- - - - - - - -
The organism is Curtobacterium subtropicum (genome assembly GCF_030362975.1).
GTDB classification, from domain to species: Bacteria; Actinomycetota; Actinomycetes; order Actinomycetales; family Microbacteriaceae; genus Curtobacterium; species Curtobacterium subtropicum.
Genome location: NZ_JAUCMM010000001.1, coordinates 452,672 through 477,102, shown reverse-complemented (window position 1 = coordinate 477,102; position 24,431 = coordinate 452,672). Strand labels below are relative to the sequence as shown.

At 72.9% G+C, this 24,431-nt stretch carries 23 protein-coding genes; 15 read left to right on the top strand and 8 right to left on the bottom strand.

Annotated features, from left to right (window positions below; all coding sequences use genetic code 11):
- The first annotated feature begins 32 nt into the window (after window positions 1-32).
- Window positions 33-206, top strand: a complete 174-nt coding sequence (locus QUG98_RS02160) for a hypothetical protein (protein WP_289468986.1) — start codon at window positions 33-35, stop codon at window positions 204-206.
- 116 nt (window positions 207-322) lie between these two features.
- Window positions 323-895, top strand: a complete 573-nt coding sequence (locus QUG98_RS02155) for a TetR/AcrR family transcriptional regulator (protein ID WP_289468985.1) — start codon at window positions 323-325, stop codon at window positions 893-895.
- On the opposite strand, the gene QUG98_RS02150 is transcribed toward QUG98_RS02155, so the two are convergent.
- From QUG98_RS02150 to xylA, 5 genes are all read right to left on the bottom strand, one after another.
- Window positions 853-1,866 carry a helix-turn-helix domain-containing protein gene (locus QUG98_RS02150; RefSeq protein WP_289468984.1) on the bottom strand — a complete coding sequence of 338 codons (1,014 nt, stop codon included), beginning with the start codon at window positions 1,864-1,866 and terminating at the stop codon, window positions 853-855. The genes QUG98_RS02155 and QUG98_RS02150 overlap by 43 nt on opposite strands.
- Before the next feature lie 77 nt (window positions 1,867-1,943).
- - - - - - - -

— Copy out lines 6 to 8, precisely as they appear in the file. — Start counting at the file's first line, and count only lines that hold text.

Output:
- The first annotated feature begins 32 nt into the window (after window positions 1-32).
- Window positions 33-206, top strand: a complete 174-nt coding sequence (locus QUG98_RS02160) for a hypothetical protein (protein WP_289468986.1) — start codon at window positions 33-35, stop codon at window positions 204-206.
- 116 nt (window positions 207-322) lie between these two features.